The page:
Vegas cocktail culture is constantly in flux, but the eye of the storm is this little spot on Sahara, lovingly called “The Clubhouse” by the mixology in-crowd.  Herbs & Rye built its brand by being able to pull very strong up-and-coming talent from anywhere and everywhere in town — and out of town.  The people who’ve moved in and out make up some serious superstars in the beverage scene, with Nectaly Mendoza at the head. The food menu, recently re-vamped to keep up with the stellar drinks, is known for its half-off steak happy hour, both in the early evening and late night.

Its commitment to quality drew more than discriminating drinkers. Herbs & Rye has become a magnet for cocktail talent, attracting names such as Matt Graham, Emily Yett, Adam O’Donnell, Kinson Lau, Joe Pereira, and Mark Vega, familiar faces to even the most novice industry folk. With such a roster, Herbs has garnered honors and awards from dozens of national and international “best of” lists. It might be the most frequently recommended bar in the city, and it’s a distinction well-earned. Herbs & Rye was one of the first bars to embrace the classic cocktail trend, and also one of the first where you could safely have your bartender improvise a truly inspired drink. It remains a place that’s electric with talent and energy every single night. MW

Dealicious Meal of the year


Pozole rojo at El Menudazo

3100 E. Lake Blvd. #18, 702-944-9706,

In a sleepy strip mall, complex flavors come together in a deceptively straightforward bowl of soup

Situated on a stretch of East Lake Mead in North Las Vegas littered with nondescript strip malls, El Menudazo is likely not in your neighborhood. It’s certainly not in mine. But that doesn’t stop me from making a semi-regular crosstown trek to one of the valley’s best breakfasts and altogether deals: their pozole rojo.

While its name may trumpet the menudo — the breakfast soup, not the Puerto Rican ’80s boy band — the pozole is utterly infatuating. A rich, practically chewy broth weightlessly suspends pork short ribs and an ample amount of hominy. Garnished with lettuce, onions, cilantro and radish (although those in the know also request avocado and sour cream) the bowl delivers flavors as complex as you’ll find anywhere in the valley, including our world-renowned five-star resorts. If you haven’t been, the space is tiny but twice the size from years past when it was only open on weekends. And unless you have an offensive line in tow, don’t order the grande. Trust me on this one. JB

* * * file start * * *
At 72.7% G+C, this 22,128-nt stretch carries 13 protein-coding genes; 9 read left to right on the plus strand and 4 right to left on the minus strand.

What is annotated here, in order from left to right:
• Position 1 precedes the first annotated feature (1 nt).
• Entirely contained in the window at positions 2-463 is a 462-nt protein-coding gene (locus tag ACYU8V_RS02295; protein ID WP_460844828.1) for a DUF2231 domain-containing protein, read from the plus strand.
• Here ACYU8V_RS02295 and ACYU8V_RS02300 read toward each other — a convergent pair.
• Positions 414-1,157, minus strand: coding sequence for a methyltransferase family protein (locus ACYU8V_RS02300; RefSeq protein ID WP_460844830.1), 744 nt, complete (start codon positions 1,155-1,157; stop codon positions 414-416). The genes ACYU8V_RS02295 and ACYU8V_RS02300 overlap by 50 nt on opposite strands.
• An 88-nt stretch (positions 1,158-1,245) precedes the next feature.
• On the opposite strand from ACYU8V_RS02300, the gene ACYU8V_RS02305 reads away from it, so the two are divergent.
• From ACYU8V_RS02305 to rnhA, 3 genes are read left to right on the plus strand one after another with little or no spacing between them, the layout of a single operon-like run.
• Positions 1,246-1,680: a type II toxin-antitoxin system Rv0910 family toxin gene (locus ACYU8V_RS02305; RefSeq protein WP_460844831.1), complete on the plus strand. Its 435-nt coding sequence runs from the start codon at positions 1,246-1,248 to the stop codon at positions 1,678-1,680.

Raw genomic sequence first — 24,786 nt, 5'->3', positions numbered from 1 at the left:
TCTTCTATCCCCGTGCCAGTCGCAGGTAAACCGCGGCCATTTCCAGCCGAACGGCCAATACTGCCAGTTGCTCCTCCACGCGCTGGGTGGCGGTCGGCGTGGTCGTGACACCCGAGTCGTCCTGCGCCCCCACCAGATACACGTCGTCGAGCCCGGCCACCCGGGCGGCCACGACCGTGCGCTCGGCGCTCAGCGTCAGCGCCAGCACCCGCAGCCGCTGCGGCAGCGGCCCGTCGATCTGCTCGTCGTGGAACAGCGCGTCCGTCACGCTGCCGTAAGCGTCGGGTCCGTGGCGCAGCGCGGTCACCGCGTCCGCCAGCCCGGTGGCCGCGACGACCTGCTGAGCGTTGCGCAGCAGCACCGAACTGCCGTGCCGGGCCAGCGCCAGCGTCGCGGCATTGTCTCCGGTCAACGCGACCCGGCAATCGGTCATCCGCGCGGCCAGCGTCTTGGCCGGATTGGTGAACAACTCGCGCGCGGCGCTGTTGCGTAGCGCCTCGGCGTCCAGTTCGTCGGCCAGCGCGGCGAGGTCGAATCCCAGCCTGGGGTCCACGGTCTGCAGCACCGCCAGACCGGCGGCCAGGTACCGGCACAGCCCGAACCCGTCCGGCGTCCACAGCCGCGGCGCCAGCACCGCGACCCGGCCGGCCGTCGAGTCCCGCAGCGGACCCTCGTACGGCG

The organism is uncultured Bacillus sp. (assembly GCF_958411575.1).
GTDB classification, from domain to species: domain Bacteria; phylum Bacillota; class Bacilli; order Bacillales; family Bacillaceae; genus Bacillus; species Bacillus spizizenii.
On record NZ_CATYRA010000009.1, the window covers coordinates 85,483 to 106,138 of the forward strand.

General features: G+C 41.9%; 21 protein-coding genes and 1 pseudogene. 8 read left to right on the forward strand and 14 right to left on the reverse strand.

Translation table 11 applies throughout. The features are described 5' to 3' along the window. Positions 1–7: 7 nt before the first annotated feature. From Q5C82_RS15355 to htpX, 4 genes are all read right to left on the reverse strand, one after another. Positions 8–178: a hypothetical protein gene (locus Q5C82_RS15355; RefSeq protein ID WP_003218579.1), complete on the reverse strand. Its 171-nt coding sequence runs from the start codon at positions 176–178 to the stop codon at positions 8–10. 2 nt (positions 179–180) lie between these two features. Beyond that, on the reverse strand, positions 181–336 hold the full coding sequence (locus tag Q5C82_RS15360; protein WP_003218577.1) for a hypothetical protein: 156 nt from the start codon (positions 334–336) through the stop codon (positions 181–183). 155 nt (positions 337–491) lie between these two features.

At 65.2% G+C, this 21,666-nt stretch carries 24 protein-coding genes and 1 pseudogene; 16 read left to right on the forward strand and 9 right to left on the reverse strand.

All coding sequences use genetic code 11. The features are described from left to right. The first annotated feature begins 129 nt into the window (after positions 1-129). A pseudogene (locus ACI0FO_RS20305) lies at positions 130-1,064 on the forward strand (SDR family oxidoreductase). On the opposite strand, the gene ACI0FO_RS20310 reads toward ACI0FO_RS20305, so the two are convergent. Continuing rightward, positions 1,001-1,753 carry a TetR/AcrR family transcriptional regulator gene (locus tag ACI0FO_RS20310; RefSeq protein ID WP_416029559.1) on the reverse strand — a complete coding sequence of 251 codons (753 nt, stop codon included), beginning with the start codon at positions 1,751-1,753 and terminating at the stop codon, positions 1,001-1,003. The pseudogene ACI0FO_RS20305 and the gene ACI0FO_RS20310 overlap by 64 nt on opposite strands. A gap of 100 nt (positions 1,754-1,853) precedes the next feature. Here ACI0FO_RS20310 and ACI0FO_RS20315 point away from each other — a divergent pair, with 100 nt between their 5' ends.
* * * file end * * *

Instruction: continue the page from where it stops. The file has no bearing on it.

Neighborhood restaurant of the year

Other Mama

Caviar French Toast

Other Mama

3655 S. Durango Drive #6, 702-463-8382,

Strong flavors and impeccable quality: almost overnight, Other Mama changed the way we think about seafood in the valley

Location counts — except when it doesn’t. Other Mama may be harder to find than a celebrity chef slaving away at the stoves, but that hasn’t stopped every galloping gastronome around from zeroing in on this hidden gem, tucked into an invisible corner in a strip mall on south Durango. Weeks after it opened, Dan Krohmer’s ode to great seafood went from a “where’s that?” to a “let’s go” on the lips of every foodie in town. These days, it’s practically a hangout for off-duty chefs and F&B professionals, as well as being the go-to joint for locals seeking serious shellfish.

Nothing about its obscure locale suggests that you’re in for top-flight oysters, Penn Cove mussels, or sashimi-grade scallops when you find it. Nor does the name give you a clue — it sounds like a blues bar, and the retro-louche signage suggests a down-on-its-heels absinthe joint you might find in New Orleans. Even when you walk in, things are bit confusing. It’s modestly appointed (Krohmer did the build-out himself) with seating for around 50, and the far wall is dominated by a long L-shaped cocktail bar that looks directly into an open kitchen. That bar may look simple, but it’s also significant, with mixologist David English shaking, stirring and conjuring cocktails to a fare-thee-well.

Then you notice a large menu board and things start falling in place. Because what Other Mama is, is an American/Japanese izakaya/sushi/raw bar/gastropub — got that? Krohmer learned his seafood skills with Iron Chef Morimoto in Philadelphia, and honed his skills locally at Sen of Japan, just down the street. He specializes in strong flavors paired with impeccably chosen seafood, such as his oysters foie Rockefeller, a dish that combines sweet, saline and salty bivalves with an umami-bomb of duck liver. Anything and everything from the raw bar — from amberjack crudo with Meyer lemon to scallop carpaccio to a sashimi salad with thyme and honey — competes with anything you’ll find 10 miles to the east, at two-thirds the price, and his pork belly kimchee fried rice, seafood toban yaki, and caviar & French toast prove he can pull together proteins and starches in unlikely combinations like nobody’s business. Gone are the days when all-you-can-eat sushi bars defined our seafood options off the Strip. Almost overnight, Other Mama unveiled a new, higher standard, and put to rest the idea that you have to travel to Las Vegas Boulevard South to get the good stuff.  JC


New restaurant of the year